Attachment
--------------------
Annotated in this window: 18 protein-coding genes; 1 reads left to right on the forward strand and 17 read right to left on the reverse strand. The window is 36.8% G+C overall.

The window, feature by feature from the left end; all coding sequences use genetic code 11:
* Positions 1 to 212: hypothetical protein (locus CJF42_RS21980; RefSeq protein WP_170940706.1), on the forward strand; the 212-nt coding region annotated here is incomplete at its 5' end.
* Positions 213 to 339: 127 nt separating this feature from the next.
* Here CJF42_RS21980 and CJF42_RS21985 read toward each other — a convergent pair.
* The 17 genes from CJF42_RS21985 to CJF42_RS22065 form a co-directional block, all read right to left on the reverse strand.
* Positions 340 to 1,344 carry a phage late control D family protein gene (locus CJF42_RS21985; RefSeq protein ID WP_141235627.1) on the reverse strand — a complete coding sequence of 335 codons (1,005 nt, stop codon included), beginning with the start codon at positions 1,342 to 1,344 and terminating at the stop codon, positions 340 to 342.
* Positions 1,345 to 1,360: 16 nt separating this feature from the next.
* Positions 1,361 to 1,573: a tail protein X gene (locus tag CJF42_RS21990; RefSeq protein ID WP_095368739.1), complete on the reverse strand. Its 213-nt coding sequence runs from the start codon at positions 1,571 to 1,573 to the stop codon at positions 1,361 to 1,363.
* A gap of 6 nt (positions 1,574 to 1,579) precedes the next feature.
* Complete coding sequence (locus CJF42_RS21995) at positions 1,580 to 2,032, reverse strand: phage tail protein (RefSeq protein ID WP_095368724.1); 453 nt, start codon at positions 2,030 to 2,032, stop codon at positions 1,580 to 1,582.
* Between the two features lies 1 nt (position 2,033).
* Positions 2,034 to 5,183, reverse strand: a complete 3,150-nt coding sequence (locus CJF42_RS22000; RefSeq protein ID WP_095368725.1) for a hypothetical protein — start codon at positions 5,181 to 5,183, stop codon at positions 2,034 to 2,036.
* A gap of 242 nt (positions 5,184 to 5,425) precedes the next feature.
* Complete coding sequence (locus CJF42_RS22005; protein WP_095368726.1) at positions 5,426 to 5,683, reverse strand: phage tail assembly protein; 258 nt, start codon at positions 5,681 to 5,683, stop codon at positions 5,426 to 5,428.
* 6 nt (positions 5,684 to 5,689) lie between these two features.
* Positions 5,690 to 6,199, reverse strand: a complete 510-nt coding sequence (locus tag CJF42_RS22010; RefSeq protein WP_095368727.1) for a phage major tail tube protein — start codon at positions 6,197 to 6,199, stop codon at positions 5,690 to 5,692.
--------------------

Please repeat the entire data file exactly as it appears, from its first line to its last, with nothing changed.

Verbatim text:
Annotated in this window: 18 protein-coding genes; 1 reads left to right on the forward strand and 17 read right to left on the reverse strand. The window is 36.8% G+C overall.

The window, feature by feature from the left end; all coding sequences use genetic code 11:
* Positions 1 to 212: hypothetical protein (locus CJF42_RS21980; RefSeq protein WP_170940706.1), on the forward strand; the 212-nt coding region annotated here is incomplete at its 5' end.
* Positions 213 to 339: 127 nt separating this feature from the next.
* Here CJF42_RS21980 and CJF42_RS21985 read toward each other — a convergent pair.
* The 17 genes from CJF42_RS21985 to CJF42_RS22065 form a co-directional block, all read right to left on the reverse strand.
* Positions 340 to 1,344 carry a phage late control D family protein gene (locus CJF42_RS21985; RefSeq protein ID WP_141235627.1) on the reverse strand — a complete coding sequence of 335 codons (1,005 nt, stop codon included), beginning with the start codon at positions 1,342 to 1,344 and terminating at the stop codon, positions 340 to 342.
* Positions 1,345 to 1,360: 16 nt separating this feature from the next.
* Positions 1,361 to 1,573: a tail protein X gene (locus tag CJF42_RS21990; RefSeq protein ID WP_095368739.1), complete on the reverse strand. Its 213-nt coding sequence runs from the start codon at positions 1,571 to 1,573 to the stop codon at positions 1,361 to 1,363.
* A gap of 6 nt (positions 1,574 to 1,579) precedes the next feature.
* Complete coding sequence (locus CJF42_RS21995) at positions 1,580 to 2,032, reverse strand: phage tail protein (RefSeq protein ID WP_095368724.1); 453 nt, start codon at positions 2,030 to 2,032, stop codon at positions 1,580 to 1,582.
* Between the two features lies 1 nt (position 2,033).
* Positions 2,034 to 5,183, reverse strand: a complete 3,150-nt coding sequence (locus CJF42_RS22000; RefSeq protein ID WP_095368725.1) for a hypothetical protein — start codon at positions 5,181 to 5,183, stop codon at positions 2,034 to 2,036.
* A gap of 242 nt (positions 5,184 to 5,425) precedes the next feature.
* Complete coding sequence (locus CJF42_RS22005; protein WP_095368726.1) at positions 5,426 to 5,683, reverse strand: phage tail assembly protein; 258 nt, start codon at positions 5,681 to 5,683, stop codon at positions 5,426 to 5,428.
* 6 nt (positions 5,684 to 5,689) lie between these two features.
* Positions 5,690 to 6,199, reverse strand: a complete 510-nt coding sequence (locus tag CJF42_RS22010; RefSeq protein WP_095368727.1) for a phage major tail tube protein — start codon at positions 6,197 to 6,199, stop codon at positions 5,690 to 5,692.